Fiona: What books have most influenced your life most? a mentor?

I sometimes say the book that most influenced me was Robert Rankin’s “The Antipope” – not so much because of the book itself, but because I found a copy in a second-hand shop, discovered that Rankin was writer in residence at an arts centre near me, went to events he ran there and met people that I’m still friends with, decades later and who’ve influenced my life.

Fiona: Are there any new authors that have grasped your interest and who  is your favorite author and what is it that really strikes you about their work?

I don’t really have one, there are several. I like Bizarro fiction though because it seems to do what fiction is supposed to do, i.e. not be real. It’s what happened with painting at the end of the 19th century – now that photography existed, painters became less concerned with what things were and more with what thiey were like. Imagination took control.

Fiona: Name one entity that you feel supported you outside of family members.

PoW-WoW – the Prince of Wales Writers on Writing group, which met at the Prince of Wales pub in Moseley, Birmingham every week. If I can have two, the 3SF writers group which met in London during the 1990s and 2000s and without which “Dead Ground” wouldn’t have been published.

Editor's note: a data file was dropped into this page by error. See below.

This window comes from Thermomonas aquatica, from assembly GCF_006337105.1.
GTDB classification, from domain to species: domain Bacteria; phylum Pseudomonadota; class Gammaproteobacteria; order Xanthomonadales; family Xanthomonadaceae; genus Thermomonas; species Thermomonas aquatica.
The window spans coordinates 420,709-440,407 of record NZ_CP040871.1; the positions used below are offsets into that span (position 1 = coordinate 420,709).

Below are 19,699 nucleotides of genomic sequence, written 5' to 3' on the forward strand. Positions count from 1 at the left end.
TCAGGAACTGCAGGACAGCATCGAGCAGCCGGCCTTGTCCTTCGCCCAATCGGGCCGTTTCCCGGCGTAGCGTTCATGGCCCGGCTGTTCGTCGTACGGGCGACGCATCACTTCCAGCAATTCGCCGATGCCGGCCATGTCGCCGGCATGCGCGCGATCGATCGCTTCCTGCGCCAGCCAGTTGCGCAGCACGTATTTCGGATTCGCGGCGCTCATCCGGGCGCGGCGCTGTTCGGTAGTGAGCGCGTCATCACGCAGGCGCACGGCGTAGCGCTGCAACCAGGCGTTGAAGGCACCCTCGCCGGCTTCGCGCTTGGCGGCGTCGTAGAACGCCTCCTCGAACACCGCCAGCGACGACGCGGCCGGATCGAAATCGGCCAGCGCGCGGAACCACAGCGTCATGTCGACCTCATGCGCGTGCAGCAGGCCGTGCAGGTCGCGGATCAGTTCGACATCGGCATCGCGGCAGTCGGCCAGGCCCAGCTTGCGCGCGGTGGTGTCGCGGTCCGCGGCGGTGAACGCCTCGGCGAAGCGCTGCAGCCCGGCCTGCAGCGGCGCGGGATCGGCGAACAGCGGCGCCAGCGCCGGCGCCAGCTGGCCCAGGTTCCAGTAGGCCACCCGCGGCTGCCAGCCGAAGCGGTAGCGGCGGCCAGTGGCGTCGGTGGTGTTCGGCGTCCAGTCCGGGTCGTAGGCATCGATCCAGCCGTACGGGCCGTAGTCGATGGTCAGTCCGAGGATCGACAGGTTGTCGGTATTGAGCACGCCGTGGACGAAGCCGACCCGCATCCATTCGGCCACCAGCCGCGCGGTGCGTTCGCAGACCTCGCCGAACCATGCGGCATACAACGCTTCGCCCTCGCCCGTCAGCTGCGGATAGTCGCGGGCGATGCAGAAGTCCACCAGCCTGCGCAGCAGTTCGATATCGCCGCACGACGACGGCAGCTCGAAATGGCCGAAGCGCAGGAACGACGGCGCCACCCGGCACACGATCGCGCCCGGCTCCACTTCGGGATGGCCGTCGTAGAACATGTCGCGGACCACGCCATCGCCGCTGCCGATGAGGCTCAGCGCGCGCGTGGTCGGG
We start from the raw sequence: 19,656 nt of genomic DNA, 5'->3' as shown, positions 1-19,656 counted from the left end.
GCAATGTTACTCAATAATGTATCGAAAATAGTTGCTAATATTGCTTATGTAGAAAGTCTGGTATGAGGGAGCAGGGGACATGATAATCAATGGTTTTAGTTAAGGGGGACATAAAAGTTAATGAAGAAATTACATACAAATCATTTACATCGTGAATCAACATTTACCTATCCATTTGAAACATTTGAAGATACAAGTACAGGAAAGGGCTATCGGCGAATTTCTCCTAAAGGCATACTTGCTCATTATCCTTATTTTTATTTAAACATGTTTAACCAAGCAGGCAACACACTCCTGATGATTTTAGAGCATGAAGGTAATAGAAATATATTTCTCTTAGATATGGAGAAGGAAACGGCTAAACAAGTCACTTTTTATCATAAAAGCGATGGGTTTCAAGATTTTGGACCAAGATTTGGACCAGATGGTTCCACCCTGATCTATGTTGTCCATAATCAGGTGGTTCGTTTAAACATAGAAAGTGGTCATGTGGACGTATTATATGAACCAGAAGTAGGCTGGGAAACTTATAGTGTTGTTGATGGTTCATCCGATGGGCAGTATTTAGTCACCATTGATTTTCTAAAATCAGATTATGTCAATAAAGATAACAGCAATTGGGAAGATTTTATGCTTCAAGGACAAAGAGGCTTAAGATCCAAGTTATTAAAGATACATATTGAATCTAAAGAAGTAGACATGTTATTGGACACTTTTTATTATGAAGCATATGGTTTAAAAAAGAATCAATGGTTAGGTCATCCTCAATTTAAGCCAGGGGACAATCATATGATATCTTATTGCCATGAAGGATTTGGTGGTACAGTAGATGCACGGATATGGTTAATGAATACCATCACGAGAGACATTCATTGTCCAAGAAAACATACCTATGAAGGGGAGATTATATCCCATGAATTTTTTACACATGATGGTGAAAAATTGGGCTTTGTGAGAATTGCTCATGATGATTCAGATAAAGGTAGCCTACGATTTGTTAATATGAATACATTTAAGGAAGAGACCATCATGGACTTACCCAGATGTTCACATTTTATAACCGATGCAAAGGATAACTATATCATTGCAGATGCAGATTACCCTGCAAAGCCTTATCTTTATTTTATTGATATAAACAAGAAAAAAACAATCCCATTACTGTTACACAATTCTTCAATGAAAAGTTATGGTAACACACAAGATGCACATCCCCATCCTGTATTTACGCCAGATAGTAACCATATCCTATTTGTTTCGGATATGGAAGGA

Fiona: Do you see writing as a career?

Not for me, I suspect. It is for some people but I suspect in this day and age going pro would be harder than before.

Fiona: If you had to do it all over again, would you change anything in your latest book?

I’d bring it up to date. Written in 2003-4, there is email but no social media. Nowadays there would be. The first one (“Dead Ground”) I would update the way the characters talk. Depicting dialect can be misconstrued. Harry Stephen Keeler (a fave of mine), who was all for racial harmony, gets called a racist for depicting the speech of non-white people accurately.

Fiona: Do you recall how your interest in writing originated?

I think because I didn’t like sports at school. Also I though the stories in the books I read and films I saw were stupid and I could see how I’d like to change them.

Fiona: Can you share a little of your current work with us?

I don’t really have a work in progress because I’m between projects but this is from “Dreams in the Damp House” (which may or may not become a proper novel) These extracts are from the scenes introducing the two main characters.